[An explanation seems to be needed. I’ve had a few messages asking how I am. I should explain that I’m having routine procedures and hospital visits, as I have for the last eight years. They have only the most tenuous connection to this series of posts that started as an ill-thought-through comment on Facebook. Anyway, thankyou for your concerns…and I love you for them, but rumours of my impending demise are grossly exaggerated]
I’m not ever entirely sure why, but hospitals make me feel simultaneously submissive/subservient and stroppy/transgressive. Nurses make me feel guilty of breaches of etiquette that have never been explained. And then there are other patients: the ones who are lost, like the old man in the bed next to mine some years ago, who was crying because he was having nightmares and he thought he was going mad. No one had told him what big doses of morphine can do for your dreams; and the patients who have no idea of etiquette of any sort or the notion of personal space; and the patients you begin to feel responsible for even though you can take no responsibility for yourself. All of this muddle of confused social and emotional relationship is what I found in today’s poem.
Touching the Edge : Hilary Elfick
There is a clang in the radiator pipe
Running the length of the ward.
Lying here face up
Impossible to tell
Whether the brass end of a curtain pull
Swings swings against it
Or an air bubble, unnoticed by nurses,
Comes round like a regular train.
By that clang clang clang
I can time my pain.
The other end of the ward
Blind Mrs. Popple struggles to the lavatory.
‘Nurse, see to Mrs. Popple.
She is out of bed again.’
Quiet husband talks softly
To his sleeping wife.
She never wakes.
They insist he perseveres.
Pain creeps up the back of my neck
Like a colony of worker ants
Mining their way into poised positions.
First a steady throbbing
Till sight vibrates
Then sudden rise of screaming.
Are the ants screaming?
Is it possible that I can still
Be lying here in silence?
How far can a brain vibrate and live?
Here she comes with the injection
Again into bruised and bloated thigh.
The sharp plunge distracts for an instant
Till rolling back brings the waves
To pound pound pound the sides of my skull.
Wait. Only fifteen minutes. Wait.
Gradually the sounds withdraw
And darkness comes
Bringing misshapen shadows,
Nightmares creeping into
The confused cavity of my skull.
Fear beyond and under all fear
Till deepest bathyscope sleep.
Awareness returns slowly.
The clang is muffled.
Mrs. Popple is being rescued.
Memory steps back hesitantly
And only with permission –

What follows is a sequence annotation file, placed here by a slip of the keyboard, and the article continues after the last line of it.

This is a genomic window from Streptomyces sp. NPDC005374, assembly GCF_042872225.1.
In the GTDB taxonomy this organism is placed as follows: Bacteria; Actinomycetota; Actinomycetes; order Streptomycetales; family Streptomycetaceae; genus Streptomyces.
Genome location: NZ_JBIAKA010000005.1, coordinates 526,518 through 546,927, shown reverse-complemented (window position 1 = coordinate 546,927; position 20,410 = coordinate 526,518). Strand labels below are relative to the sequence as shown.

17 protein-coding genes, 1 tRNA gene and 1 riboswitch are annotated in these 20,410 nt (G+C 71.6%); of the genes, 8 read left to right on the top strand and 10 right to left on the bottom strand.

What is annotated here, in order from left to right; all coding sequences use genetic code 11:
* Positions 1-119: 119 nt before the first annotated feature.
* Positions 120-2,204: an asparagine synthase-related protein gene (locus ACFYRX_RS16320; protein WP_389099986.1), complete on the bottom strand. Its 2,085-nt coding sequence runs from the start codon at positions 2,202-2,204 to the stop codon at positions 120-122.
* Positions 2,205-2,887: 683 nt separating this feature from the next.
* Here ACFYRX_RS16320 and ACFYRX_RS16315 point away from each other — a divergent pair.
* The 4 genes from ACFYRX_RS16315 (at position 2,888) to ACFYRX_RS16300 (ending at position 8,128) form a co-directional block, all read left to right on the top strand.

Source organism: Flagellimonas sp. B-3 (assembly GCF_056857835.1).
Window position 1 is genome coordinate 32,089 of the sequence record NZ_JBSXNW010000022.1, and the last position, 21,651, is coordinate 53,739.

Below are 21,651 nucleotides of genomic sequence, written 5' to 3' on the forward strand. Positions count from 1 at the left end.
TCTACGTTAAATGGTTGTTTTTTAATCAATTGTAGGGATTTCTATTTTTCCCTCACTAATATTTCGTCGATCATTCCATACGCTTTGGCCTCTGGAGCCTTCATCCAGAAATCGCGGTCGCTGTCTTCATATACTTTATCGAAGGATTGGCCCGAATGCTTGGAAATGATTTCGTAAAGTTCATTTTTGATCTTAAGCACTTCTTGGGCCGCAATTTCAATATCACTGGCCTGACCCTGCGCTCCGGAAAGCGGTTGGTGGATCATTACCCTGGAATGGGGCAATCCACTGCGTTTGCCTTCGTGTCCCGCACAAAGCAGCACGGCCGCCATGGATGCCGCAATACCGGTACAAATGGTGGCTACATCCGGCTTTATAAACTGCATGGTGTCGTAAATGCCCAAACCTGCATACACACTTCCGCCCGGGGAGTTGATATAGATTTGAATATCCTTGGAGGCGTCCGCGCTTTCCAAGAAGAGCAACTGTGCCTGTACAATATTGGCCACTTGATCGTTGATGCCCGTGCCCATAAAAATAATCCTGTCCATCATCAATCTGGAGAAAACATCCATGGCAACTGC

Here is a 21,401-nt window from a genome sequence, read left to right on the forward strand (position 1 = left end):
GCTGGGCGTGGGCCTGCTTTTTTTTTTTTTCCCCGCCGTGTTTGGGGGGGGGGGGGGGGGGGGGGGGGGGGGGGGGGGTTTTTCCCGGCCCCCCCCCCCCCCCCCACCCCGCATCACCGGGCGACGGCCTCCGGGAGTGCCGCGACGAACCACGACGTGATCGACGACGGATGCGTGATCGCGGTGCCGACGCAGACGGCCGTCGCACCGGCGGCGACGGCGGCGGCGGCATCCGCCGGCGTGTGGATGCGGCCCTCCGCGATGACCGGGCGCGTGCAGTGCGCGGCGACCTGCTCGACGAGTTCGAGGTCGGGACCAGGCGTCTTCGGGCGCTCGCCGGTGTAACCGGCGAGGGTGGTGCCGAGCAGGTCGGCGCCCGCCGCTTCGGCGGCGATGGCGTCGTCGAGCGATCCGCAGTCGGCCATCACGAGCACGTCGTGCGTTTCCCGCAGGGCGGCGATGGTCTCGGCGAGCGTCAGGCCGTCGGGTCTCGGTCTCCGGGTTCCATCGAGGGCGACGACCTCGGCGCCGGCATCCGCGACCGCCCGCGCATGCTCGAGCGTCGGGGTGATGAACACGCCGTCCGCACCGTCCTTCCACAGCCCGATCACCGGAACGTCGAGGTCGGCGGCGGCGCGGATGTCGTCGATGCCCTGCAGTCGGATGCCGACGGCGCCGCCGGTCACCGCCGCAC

The illusion of control.
Hour later, eyes make decision to open.
Around my bed surprising screens
And a nurse – Chinese, businesslike.
My perceptions range round
The pattern of roses on the cotton screen,
The watch pinned to the white apron,
The colours of her skin
And the dark gloss of her hair
Clipped beneath the absurd cap.
The odd sounds are explained
By her small fingers
Clicking her pen in and out.
Our eyes engage.
‘Ah. You wake.
I am to sit with you all the time.
I have to shine my torch in your eyes
Every two hours
And take your pressure.’
Round my flabby arm she wraps
Firmly the heavy rubber sheath.
‘Oh dear me, I forgot.’
She is gone through the crack in the screen.
The rubber wrap impossibly imprisons.
Exhausting struggle to free it.
She returns. ‘Oh why did you do that?
Naughty girl! Now I must do it again.’
How old is this child?
She pumps. Counts. Writes on her pad.
Shines her torch. Takes my pulse.
Drops my wrist. Places her pad
Firmly on my feet.
Slowly, thickly, ‘What is happening?’
‘You must not ask questions.
You are too ill. That’ (importantly)
‘Is why I am to sit here.
You are not to be alone.’
Silently, why? In case I leave?
Does she think I plan to die,
Discharge myself without formal permission?
Clang goes the water pipe. Clang.
‘How long did I sleep?’
‘You slept two hours. You should not ask.
You will sleep two hours
And wake two hours
And every four hours I shall inject you
Because of your pain.’
And every two hours she will shine her torch
And feel my pulse and take my pressure.
That is what will happen
And now I must be quiet.
And every unknown time
The clang will beat in the radiator pipes
That run the length of the room
And the man will murmur to his wife
And Mrs. Popple, who does not have permission,
Will be out of bed again.
First published in author’s collection ‘The Horse Might Sing’,
Envoi 1990, ISBN 0948478 66 7
Hilary Elfick was a broadcaster: 100 scripts for the BBC; producer, BBC Radio 4; subsequently on radio/television in New Zealand, South Africa, Kenya, Uganda and Zimbabwe, and featured on BBC Radio 2 and BBC World Service. Her solo performances have been in theatres, cathedrals, libraries, hospices, and bookshops and, recently, in the Poetry Café in Canberra. It would take for longer than we have space for to list all her poetry collections. Just look her up on Google. And because she’s been a cobweb guest before you can follow this link for more poems